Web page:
“Raya and the Last Dragon”

Q&A with the Directors and Writer of the new Walt Disney Animation Studios adventure film which brings to life dragons and warriors
Raya is tasked with saving the world of Kumandra in “Raya and the Last Dragon”. Photo Credit: Walt Disney Animation Studios
Arturo Hilario
El Observador

Walt Disney Animation Studios’ “Raya and the Last Dragon” focuses on a mystical and fantastic new world inspired by Southeast Asian cultures and locations.

In the film, Kumandra is a place where humans and dragons live amongst each other until an evil entity forces the dragons to sacrifice themselves to save humanity.

500 years after those events the evil returns and it is up to a young warrior, Raya (voiced by Kelly Marie Tran), to find one of the legendary dragons to help her in saving the world. The dragon she ends up finding is Sisu (Awkwafina), a sort of runt of the litter of the ancient dragon siblings. Together, alongside a slew of other characters they befriend and enlist to help on the way, Raya and her friends must learn to trust and use not only the powers of the mystical dragon Sisu, but also the teamwork of her new friends to stop the evil ravaging Kumandra.

Recently I had the opportunity to speak to some of the creative team behind “Raya and the Last Dragon”, directors Don Hall and Carlos López Estrada, as well as writer Qui Nguyen. We went over what each of them brought along to the creation of the film, as well as their experiences bringing “Raya and the Last Dragon” to life.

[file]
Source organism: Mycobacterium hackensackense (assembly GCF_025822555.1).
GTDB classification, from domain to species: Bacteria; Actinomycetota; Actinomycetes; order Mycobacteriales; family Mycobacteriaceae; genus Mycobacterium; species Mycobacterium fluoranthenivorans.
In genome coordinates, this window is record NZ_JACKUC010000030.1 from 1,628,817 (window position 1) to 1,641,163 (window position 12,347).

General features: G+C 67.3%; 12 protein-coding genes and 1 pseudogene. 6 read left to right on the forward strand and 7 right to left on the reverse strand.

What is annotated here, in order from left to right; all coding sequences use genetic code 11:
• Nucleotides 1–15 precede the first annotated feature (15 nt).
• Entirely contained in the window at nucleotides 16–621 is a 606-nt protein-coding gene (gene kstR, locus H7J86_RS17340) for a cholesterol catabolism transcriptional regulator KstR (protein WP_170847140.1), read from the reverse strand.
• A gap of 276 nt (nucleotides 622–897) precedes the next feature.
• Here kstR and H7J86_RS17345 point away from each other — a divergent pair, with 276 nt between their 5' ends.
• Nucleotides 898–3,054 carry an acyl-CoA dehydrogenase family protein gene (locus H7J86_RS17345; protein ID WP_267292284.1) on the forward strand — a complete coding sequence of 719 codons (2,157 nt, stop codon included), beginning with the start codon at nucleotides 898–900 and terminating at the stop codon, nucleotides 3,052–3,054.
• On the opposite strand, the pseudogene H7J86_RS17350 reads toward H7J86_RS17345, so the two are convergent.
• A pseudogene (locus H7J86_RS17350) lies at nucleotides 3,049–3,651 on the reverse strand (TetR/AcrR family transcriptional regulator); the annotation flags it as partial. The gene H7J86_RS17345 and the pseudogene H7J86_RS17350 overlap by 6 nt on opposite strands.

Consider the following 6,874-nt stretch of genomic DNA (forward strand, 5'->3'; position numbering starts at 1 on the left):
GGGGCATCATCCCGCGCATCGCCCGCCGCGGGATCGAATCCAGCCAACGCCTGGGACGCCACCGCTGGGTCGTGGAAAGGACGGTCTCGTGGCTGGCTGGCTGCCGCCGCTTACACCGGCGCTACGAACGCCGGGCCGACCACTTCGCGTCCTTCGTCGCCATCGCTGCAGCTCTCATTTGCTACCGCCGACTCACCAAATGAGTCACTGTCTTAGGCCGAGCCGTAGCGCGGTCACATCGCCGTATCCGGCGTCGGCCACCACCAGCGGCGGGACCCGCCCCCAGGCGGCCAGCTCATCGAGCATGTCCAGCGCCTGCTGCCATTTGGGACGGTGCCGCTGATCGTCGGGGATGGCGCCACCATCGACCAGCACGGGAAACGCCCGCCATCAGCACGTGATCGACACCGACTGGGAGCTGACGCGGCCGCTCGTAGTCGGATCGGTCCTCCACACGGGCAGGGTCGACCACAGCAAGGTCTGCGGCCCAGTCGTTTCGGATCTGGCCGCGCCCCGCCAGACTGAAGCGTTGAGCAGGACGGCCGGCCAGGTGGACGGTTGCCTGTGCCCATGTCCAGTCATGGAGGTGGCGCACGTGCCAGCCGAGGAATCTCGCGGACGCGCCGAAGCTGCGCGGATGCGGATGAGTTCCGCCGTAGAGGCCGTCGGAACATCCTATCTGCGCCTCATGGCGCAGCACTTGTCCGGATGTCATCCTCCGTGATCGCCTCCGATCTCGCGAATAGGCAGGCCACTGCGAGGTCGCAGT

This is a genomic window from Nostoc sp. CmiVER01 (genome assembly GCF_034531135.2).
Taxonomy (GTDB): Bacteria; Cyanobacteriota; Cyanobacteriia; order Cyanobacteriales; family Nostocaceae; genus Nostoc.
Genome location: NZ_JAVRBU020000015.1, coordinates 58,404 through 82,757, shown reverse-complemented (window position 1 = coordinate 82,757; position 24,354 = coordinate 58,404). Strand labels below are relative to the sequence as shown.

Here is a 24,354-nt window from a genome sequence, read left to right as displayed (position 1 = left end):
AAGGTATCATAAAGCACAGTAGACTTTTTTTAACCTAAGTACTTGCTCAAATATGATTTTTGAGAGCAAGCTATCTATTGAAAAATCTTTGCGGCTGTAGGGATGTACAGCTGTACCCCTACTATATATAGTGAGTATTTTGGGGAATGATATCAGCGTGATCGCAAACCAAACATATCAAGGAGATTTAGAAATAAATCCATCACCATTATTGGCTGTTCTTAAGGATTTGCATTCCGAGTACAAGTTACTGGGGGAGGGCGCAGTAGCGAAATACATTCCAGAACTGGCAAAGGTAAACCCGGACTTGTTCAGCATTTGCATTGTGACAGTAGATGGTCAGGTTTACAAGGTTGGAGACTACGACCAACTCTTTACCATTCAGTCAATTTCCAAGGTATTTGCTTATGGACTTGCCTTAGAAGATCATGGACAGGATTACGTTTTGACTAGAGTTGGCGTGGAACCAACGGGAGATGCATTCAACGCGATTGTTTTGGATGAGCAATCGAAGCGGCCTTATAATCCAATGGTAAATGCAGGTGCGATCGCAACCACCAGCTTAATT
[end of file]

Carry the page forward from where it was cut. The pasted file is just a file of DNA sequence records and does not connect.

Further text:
Director’s Don Hall and Carlos López Estrada previously worked on Oscar winning “Big Hero 6” and the critically acclaimed independent film “Blindspotting”, respectively. Writer Qui Nguyen is a playwright with over ten plays on his resume, and writing credits with Netflix, and the AMC and Syfy networks.

To start off, I wanted to ask Qui about the writing. Could you explain where the genesis of this story came from and how you worked on developing it?

Qui Nguyen

Well, with Disney films it usually goes through a long genesis process. And like the beginning of this movie started almost six years ago as an inkling of an idea and [had] been floating around the studio. Then we got to be part of this as a story trust, just kind of giving our notes when it comes to different iterations of the movie that we got to see. But when it came to us coming in, Don, Carlos, and myself all came on to the movie a year and a half ago.

So, we kind of came in after baby had started walking already. And we were like, “Oh, baby, probably needs some pants and a shirt and shoes.” So that’s what we started working on and making sure baby doesn’t die. So, I don’t know why I went with that analogy. But, you know, honestly, it was a movie I was very excited to write and be able to tell a story of a character that I had never gotten to see on such a large scale, especially at the level of a Walt Disney movie.